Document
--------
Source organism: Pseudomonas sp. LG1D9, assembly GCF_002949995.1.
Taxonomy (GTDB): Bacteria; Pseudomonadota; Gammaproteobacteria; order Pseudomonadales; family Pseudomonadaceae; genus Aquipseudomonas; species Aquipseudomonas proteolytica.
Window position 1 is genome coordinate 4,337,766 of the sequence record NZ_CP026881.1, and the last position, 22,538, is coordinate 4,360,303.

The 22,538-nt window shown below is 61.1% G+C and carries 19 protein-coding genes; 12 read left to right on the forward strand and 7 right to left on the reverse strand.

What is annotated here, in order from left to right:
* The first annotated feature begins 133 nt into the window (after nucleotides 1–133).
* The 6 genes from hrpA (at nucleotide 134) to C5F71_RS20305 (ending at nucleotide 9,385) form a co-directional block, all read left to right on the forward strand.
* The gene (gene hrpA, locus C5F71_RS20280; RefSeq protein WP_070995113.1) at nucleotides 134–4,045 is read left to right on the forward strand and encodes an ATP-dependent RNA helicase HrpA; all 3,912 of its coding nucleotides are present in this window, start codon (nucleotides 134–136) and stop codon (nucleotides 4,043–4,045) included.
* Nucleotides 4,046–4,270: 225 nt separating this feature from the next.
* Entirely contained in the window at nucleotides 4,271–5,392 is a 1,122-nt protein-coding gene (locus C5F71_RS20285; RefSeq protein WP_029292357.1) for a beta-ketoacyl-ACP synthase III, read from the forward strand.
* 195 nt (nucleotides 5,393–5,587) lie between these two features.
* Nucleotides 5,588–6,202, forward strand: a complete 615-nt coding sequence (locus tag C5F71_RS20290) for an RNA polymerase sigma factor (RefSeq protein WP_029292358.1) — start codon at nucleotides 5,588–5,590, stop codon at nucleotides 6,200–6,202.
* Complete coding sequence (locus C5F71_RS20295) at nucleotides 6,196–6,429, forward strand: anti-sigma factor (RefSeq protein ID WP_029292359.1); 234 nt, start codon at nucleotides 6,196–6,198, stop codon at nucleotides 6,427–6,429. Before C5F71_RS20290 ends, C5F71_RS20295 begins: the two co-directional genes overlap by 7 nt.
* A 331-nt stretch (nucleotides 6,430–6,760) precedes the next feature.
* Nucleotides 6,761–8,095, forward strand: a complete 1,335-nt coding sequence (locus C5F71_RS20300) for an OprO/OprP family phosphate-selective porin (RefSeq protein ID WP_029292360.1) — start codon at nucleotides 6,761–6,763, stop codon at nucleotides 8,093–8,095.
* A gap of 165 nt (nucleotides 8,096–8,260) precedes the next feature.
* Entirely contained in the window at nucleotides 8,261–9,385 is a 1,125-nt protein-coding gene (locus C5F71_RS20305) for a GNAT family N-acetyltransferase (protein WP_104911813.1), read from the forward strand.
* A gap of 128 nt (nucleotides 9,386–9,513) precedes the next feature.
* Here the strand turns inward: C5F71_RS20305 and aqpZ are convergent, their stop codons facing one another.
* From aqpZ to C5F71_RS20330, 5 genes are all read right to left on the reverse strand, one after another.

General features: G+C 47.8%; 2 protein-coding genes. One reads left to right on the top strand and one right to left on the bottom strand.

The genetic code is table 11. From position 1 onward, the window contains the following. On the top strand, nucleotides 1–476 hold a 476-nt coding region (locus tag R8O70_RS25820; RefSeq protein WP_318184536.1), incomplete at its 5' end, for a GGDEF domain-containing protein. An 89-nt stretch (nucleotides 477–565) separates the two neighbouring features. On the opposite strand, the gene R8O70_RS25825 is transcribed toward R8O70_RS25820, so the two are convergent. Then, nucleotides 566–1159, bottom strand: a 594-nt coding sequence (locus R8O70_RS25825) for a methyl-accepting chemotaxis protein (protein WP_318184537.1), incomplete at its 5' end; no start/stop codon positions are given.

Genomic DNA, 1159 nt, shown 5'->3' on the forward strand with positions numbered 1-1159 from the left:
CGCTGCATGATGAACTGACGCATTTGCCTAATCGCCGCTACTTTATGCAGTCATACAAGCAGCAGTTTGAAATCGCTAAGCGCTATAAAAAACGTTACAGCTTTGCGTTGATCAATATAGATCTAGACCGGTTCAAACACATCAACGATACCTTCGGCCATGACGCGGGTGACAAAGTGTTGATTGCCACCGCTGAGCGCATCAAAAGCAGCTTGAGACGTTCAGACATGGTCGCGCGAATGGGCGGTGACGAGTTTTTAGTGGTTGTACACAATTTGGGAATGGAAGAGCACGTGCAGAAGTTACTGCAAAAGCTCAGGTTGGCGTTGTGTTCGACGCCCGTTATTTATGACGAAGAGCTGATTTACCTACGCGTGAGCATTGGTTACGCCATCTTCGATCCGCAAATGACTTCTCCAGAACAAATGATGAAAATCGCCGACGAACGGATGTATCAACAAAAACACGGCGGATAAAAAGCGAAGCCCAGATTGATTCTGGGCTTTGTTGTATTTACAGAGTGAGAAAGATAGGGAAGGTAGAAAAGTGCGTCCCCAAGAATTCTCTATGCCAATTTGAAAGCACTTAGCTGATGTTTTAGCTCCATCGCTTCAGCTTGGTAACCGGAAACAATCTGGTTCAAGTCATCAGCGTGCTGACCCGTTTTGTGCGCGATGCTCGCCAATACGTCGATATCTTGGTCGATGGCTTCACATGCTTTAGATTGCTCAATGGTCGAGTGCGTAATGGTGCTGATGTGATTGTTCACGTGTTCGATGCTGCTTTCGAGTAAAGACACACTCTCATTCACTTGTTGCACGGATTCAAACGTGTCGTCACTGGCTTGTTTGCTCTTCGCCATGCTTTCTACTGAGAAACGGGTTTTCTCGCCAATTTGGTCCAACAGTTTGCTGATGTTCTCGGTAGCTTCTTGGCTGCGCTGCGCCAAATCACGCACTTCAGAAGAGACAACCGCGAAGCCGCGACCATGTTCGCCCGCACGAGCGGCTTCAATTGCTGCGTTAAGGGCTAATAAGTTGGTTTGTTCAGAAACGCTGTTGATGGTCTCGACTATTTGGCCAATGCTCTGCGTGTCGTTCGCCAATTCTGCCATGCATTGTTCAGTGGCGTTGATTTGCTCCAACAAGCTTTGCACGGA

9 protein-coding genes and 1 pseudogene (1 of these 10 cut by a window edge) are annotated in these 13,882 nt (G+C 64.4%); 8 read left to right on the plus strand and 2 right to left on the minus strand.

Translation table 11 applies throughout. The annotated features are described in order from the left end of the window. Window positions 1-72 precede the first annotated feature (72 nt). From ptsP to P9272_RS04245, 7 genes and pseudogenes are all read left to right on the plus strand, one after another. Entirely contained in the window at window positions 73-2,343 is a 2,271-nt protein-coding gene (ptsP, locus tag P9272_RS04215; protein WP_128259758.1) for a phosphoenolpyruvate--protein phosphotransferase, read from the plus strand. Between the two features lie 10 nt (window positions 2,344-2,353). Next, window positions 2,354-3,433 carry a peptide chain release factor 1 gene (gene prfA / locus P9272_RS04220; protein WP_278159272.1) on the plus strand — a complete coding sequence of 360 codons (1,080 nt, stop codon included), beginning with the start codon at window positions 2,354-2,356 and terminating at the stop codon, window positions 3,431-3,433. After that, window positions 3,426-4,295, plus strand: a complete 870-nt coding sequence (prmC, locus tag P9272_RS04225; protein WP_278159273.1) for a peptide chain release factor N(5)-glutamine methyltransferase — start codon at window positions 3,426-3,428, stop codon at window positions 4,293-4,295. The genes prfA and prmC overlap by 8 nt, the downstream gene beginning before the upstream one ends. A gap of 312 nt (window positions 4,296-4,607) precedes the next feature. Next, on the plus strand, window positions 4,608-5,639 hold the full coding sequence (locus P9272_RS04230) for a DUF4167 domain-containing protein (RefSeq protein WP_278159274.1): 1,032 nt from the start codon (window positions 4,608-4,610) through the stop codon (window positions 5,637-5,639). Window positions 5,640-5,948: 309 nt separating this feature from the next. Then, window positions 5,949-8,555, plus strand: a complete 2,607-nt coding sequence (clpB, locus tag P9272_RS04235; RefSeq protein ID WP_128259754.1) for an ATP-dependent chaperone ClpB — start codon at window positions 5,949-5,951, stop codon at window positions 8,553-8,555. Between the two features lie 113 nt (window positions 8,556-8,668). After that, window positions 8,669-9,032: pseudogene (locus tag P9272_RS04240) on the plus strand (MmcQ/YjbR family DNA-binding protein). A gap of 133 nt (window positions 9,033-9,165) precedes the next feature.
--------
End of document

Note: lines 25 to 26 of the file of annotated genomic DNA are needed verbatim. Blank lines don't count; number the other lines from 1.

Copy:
9 protein-coding genes and 1 pseudogene (1 of these 10 cut by a window edge) are annotated in these 13,882 nt (G+C 64.4%); 8 read left to right on the plus strand and 2 right to left on the minus strand.

Translation table 11 applies throughout. The annotated features are described in order from the left end of the window. Window positions 1-72 precede the first annotated feature (72 nt). From ptsP to P9272_RS04245, 7 genes and pseudogenes are all read left to right on the plus strand, one after another. Entirely contained in the window at window positions 73-2,343 is a 2,271-nt protein-coding gene (ptsP, locus tag P9272_RS04215; protein WP_128259758.1) for a phosphoenolpyruvate--protein phosphotransferase, read from the plus strand. Between the two features lie 10 nt (window positions 2,344-2,353). Next, window positions 2,354-3,433 carry a peptide chain release factor 1 gene (gene prfA / locus P9272_RS04220; protein WP_278159272.1) on the plus strand — a complete coding sequence of 360 codons (1,080 nt, stop codon included), beginning with the start codon at window positions 2,354-2,356 and terminating at the stop codon, window positions 3,431-3,433. After that, window positions 3,426-4,295, plus strand: a complete 870-nt coding sequence (prmC, locus tag P9272_RS04225; protein WP_278159273.1) for a peptide chain release factor N(5)-glutamine methyltransferase — start codon at window positions 3,426-3,428, stop codon at window positions 4,293-4,295. The genes prfA and prmC overlap by 8 nt, the downstream gene beginning before the upstream one ends. A gap of 312 nt (window positions 4,296-4,607) precedes the next feature. Next, on the plus strand, window positions 4,608-5,639 hold the full coding sequence (locus P9272_RS04230) for a DUF4167 domain-containing protein (RefSeq protein WP_278159274.1): 1,032 nt from the start codon (window positions 4,608-4,610) through the stop codon (window positions 5,637-5,639). Window positions 5,640-5,948: 309 nt separating this feature from the next. Then, window positions 5,949-8,555, plus strand: a complete 2,607-nt coding sequence (clpB, locus tag P9272_RS04235; RefSeq protein ID WP_128259754.1) for an ATP-dependent chaperone ClpB — start codon at window positions 5,949-5,951, stop codon at window positions 8,553-8,555. Between the two features lie 113 nt (window positions 8,556-8,668). After that, window positions 8,669-9,032: pseudogene (locus tag P9272_RS04240) on the plus strand (MmcQ/YjbR family DNA-binding protein). A gap of 133 nt (window positions 9,033-9,165) precedes the next feature.